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August 11, 2013: Holding our Breath in Underwater Caves, Biking Across Kyrgyzstan Mountains, and More

Underwater archaeologist Guillermo de Anda dives into cenotes in Mexico's Yucatan Peninsula to study ancient Mayan artifacts. This photo is part of a series featured in "Secrets of the Maya Otherworld" in the August issue of National Geographic Magazine. (photo by Paul Nicken)
Underwater archaeologist Guillermo de Anda dives into cenotes in Mexico’s Yucatan Peninsula to study ancient Mayan artifacts. This photo is featured in “Secrets of the Maya Otherworld” in the August, 2013 issue of National Geographic Magazine. (photo by Paul Nicken)

Every week, embark with host Boyd Matson on an exploration of the latest discoveries and interviews with some of the most fascinating people on the planet, on National Geographic Weekend.

Please check listings near you to find the best way to listen to National Geographic Weekend, or click the links after the descriptions below!

Episode: 1332 – Air Date: August 11

Hour 1

To keep their religious practices secret, the Mayans held ceremonies in hard to reach underwater cenotes, which are caverns opened to the world by an open sinkhole. National Geographic Emerging Explorer Guillermo de Anda and his team explore the dark labyrinth of submerged caves around Mexico’s Yucatan Peninsula to find out more about the Mayans, featured in the article “Secrets of the Maya Otherworld” in the August issue of National Geographic Magazine. He tells Boyd of the dangers of this type of exploration and how easy it is to get lost while deep underwater.

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From tablet magazines to Twitter, our everyday experiences with media are becoming more interactive through digital technology. Raghava KK, a 2013 National Geographic Emerging Explorer, is using EEG technology to make otherwise two-dimensional paintings multiple dimensions of possibility for the consumer. He explains how his art changes based on viewers’ reactions to the images.

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Sometimes, when we cannot see something, we must rely on our other senses to tell us more about a subject. That is what biologist Simone Baumann-Pickering does to research beaked whales for the Scripps Institution of Oceanography. She listens to the sounds, called echolocation clicks, rare beaked whales use to find prey when they’re deep underwater. Many clicks may sound similar, but Simone describes how there are slight differences that distinguish several beaked whales species.

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Animals look for a competitive advantage to increase their own genes’ chances of surviving long enough to reproduce themselves. They do this through the process of selecting the fittest, strongest and, therefore, most viable mate to reproduce with. National Geographic explorer Neil Losin and his partner Nate Dappen went to Spain to study how that very instinct creates a catch 22 for female lizards in the Mediterranean. Neil documents the Ibiza wall lizards in his new book, The Symbol.

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Dan Gilgoff, Director of Digital News at National Geographic, chats with Boyd about what Earth looks like 900 million miles away, the possibility of not water – but snow on Mars and the longest-running experiments in the world.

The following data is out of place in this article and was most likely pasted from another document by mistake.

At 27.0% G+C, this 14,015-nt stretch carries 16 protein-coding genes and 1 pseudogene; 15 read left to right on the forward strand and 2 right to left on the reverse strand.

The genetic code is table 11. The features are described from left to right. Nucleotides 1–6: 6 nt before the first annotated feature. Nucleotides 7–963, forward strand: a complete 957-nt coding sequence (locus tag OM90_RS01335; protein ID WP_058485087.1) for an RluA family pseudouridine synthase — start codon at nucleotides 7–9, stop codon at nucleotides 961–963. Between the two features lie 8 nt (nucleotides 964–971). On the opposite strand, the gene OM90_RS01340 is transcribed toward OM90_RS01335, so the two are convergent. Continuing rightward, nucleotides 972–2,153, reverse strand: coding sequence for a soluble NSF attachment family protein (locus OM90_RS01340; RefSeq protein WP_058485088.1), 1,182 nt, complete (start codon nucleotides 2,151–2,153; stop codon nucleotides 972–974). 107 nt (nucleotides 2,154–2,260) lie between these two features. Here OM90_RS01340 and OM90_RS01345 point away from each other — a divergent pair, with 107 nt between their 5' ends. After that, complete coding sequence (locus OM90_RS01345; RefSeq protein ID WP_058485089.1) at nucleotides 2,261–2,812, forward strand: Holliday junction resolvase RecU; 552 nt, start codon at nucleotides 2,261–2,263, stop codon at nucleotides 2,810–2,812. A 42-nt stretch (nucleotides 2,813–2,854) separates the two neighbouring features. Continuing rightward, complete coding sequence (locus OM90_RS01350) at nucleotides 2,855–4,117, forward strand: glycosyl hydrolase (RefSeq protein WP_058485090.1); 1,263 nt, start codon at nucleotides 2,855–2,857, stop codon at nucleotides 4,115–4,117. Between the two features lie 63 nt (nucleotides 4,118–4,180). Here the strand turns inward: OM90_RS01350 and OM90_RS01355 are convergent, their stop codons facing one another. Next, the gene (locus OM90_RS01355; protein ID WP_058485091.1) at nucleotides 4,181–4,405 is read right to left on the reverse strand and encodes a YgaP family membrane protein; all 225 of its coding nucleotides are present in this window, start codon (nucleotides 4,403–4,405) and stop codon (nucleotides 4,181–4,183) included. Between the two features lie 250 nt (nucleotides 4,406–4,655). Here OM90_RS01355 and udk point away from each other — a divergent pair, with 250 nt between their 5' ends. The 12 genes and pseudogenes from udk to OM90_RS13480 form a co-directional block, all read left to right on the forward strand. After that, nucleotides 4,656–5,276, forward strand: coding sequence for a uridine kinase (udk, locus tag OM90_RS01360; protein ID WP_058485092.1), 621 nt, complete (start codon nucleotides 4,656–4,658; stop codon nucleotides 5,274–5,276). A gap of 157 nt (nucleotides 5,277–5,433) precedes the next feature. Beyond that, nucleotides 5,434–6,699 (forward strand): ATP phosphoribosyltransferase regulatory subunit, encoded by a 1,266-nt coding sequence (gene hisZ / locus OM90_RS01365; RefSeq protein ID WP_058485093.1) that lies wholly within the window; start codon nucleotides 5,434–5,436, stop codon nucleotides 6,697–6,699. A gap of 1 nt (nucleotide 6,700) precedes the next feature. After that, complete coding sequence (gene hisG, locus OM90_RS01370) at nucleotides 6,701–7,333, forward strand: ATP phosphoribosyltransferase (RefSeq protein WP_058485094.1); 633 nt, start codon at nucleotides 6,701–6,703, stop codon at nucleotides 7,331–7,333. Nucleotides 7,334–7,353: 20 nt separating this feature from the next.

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Hour 2

Alpinist Kyle Dempster biked and climbed about 750 miles on his way up unexplored mountain ranges in Kyrgyzstan. He filmed the trip to capture the beauty of Kyrgyzstan, also capturing what might have been his last moments prior to crossing a perilous river. His footage has been edited into the film,  The Road From Karakol. Kyle tells Boyd how outdated Soviet Union maps and drinking with the locals made the adventure all the more unpredictable.

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In the United States, surfing is seen as part of the counter-cultural youth movement that began in California in the 1960′s. But surfing historians, Peter Westwick and Peter Neushul, clarify in their new book “The World in the Curl: An Unconventional History of Surfing,” that in pre-colonial Hawaii, surfing was the culture. The authors trace our relationship with the sport, from the time it was virtually banned by missionaries, to its current status as a multi-billion dollar industry.

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Boyd takes us on a road trip to St. Petersburg, Russia for the 11th National Geographic World Championship geography bee and chats with United States’ geography bee team-member, Neelam Sandhu about the hard work that goes into competing with teams from all over the world for global dominance of maps and atlases. Neelem focused on Asia and Australia for the U.S. team and Boyd tests her knowledge.

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Tales of outlaws have long fascinated Americans. Old Western movies, books and  TV dramas like The Wild Wild West, give us a glimpse into the rebellious lives of robbers and gunfighters. Author Mark Lee Gardner writes about one of the most infamous outlaws of all time in “Shot All To Hell: Jesse James, the Northfield Raid, and the Wild West’s Greatest Escape”, which separates fact from fiction of Jesse James’ life and crimes.

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In this week’s Wild Chronicles, Boyd hops from Russia, over to Estonia, where he learned about the country’s independence from the Soviet Union. He visits a unique prison where Estonian freedom fighters were once held captive, and just how happy Estonians are to be a free country again.

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